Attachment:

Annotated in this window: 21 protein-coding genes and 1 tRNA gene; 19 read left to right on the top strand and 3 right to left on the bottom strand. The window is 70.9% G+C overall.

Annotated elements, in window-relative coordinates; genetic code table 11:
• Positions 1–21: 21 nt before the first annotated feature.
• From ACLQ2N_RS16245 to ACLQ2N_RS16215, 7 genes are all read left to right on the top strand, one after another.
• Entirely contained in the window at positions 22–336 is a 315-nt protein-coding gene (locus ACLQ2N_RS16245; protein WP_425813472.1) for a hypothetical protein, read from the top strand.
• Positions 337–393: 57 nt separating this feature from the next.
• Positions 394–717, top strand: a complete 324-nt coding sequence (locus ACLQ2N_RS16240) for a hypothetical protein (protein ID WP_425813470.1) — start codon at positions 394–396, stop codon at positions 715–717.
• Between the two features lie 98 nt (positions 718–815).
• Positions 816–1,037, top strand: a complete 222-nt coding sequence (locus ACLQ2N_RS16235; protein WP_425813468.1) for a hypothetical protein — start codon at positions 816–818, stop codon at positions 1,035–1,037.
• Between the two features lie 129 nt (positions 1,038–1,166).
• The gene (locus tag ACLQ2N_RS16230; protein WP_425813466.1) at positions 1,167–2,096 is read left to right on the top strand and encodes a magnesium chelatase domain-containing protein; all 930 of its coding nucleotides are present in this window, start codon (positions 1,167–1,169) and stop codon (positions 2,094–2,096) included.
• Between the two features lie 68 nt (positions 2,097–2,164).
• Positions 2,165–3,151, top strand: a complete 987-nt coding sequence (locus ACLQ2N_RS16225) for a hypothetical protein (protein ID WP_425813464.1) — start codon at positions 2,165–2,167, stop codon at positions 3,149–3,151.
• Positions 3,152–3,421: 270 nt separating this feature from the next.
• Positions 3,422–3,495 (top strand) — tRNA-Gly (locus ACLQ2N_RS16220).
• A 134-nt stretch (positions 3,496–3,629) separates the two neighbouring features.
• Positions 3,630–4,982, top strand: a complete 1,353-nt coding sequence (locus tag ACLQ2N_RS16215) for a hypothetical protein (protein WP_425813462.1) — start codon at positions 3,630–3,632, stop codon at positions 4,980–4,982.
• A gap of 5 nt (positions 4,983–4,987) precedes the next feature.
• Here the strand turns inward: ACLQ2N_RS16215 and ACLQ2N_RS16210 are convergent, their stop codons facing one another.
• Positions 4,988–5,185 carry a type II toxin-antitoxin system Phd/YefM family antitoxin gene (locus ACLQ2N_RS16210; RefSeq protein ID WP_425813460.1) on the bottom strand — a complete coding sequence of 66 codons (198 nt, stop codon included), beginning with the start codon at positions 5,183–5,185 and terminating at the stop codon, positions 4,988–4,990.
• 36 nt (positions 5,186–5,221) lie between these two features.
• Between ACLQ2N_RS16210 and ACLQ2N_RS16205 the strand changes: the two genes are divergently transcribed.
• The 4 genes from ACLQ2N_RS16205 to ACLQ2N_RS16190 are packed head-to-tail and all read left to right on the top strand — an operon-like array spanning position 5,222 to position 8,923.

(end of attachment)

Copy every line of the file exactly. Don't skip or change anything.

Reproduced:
Annotated in this window: 21 protein-coding genes and 1 tRNA gene; 19 read left to right on the top strand and 3 right to left on the bottom strand. The window is 70.9% G+C overall.

Annotated elements, in window-relative coordinates; genetic code table 11:
• Positions 1–21: 21 nt before the first annotated feature.
• From ACLQ2N_RS16245 to ACLQ2N_RS16215, 7 genes are all read left to right on the top strand, one after another.
• Entirely contained in the window at positions 22–336 is a 315-nt protein-coding gene (locus ACLQ2N_RS16245; protein WP_425813472.1) for a hypothetical protein, read from the top strand.
• Positions 337–393: 57 nt separating this feature from the next.
• Positions 394–717, top strand: a complete 324-nt coding sequence (locus ACLQ2N_RS16240) for a hypothetical protein (protein ID WP_425813470.1) — start codon at positions 394–396, stop codon at positions 715–717.
• Between the two features lie 98 nt (positions 718–815).
• Positions 816–1,037, top strand: a complete 222-nt coding sequence (locus ACLQ2N_RS16235; protein WP_425813468.1) for a hypothetical protein — start codon at positions 816–818, stop codon at positions 1,035–1,037.
• Between the two features lie 129 nt (positions 1,038–1,166).
• The gene (locus tag ACLQ2N_RS16230; protein WP_425813466.1) at positions 1,167–2,096 is read left to right on the top strand and encodes a magnesium chelatase domain-containing protein; all 930 of its coding nucleotides are present in this window, start codon (positions 1,167–1,169) and stop codon (positions 2,094–2,096) included.
• Between the two features lie 68 nt (positions 2,097–2,164).
• Positions 2,165–3,151, top strand: a complete 987-nt coding sequence (locus ACLQ2N_RS16225) for a hypothetical protein (protein ID WP_425813464.1) — start codon at positions 2,165–2,167, stop codon at positions 3,149–3,151.
• Positions 3,152–3,421: 270 nt separating this feature from the next.
• Positions 3,422–3,495 (top strand) — tRNA-Gly (locus ACLQ2N_RS16220).
• A 134-nt stretch (positions 3,496–3,629) separates the two neighbouring features.
• Positions 3,630–4,982, top strand: a complete 1,353-nt coding sequence (locus tag ACLQ2N_RS16215) for a hypothetical protein (protein WP_425813462.1) — start codon at positions 3,630–3,632, stop codon at positions 4,980–4,982.
• A gap of 5 nt (positions 4,983–4,987) precedes the next feature.
• Here the strand turns inward: ACLQ2N_RS16215 and ACLQ2N_RS16210 are convergent, their stop codons facing one another.
• Positions 4,988–5,185 carry a type II toxin-antitoxin system Phd/YefM family antitoxin gene (locus ACLQ2N_RS16210; RefSeq protein ID WP_425813460.1) on the bottom strand — a complete coding sequence of 66 codons (198 nt, stop codon included), beginning with the start codon at positions 5,183–5,185 and terminating at the stop codon, positions 4,988–4,990.
• 36 nt (positions 5,186–5,221) lie between these two features.
• Between ACLQ2N_RS16210 and ACLQ2N_RS16205 the strand changes: the two genes are divergently transcribed.
• The 4 genes from ACLQ2N_RS16205 to ACLQ2N_RS16190 are packed head-to-tail and all read left to right on the top strand — an operon-like array spanning position 5,222 to position 8,923.